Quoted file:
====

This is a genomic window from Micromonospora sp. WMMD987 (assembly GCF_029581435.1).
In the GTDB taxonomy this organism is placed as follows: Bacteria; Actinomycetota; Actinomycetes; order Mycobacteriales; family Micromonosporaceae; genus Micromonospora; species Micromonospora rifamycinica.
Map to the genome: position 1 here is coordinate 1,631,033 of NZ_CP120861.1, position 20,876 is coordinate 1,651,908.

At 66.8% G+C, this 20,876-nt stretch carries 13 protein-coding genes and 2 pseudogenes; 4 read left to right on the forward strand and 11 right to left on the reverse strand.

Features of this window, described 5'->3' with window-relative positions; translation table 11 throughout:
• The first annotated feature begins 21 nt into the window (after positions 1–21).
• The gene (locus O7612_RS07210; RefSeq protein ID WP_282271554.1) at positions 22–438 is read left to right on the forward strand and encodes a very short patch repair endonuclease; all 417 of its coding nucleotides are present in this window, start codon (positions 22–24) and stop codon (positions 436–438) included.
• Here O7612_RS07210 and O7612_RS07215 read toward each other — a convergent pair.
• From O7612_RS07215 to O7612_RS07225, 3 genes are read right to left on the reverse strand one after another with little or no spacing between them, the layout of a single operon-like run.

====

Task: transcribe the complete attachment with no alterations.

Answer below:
This is a genomic window from Micromonospora sp. WMMD987 (assembly GCF_029581435.1).
In the GTDB taxonomy this organism is placed as follows: Bacteria; Actinomycetota; Actinomycetes; order Mycobacteriales; family Micromonosporaceae; genus Micromonospora; species Micromonospora rifamycinica.
Map to the genome: position 1 here is coordinate 1,631,033 of NZ_CP120861.1, position 20,876 is coordinate 1,651,908.

At 66.8% G+C, this 20,876-nt stretch carries 13 protein-coding genes and 2 pseudogenes; 4 read left to right on the forward strand and 11 right to left on the reverse strand.

Features of this window, described 5'->3' with window-relative positions; translation table 11 throughout:
• The first annotated feature begins 21 nt into the window (after positions 1–21).
• The gene (locus O7612_RS07210; RefSeq protein ID WP_282271554.1) at positions 22–438 is read left to right on the forward strand and encodes a very short patch repair endonuclease; all 417 of its coding nucleotides are present in this window, start codon (positions 22–24) and stop codon (positions 436–438) included.
• Here O7612_RS07210 and O7612_RS07215 read toward each other — a convergent pair.
• From O7612_RS07215 to O7612_RS07225, 3 genes are read right to left on the reverse strand one after another with little or no spacing between them, the layout of a single operon-like run.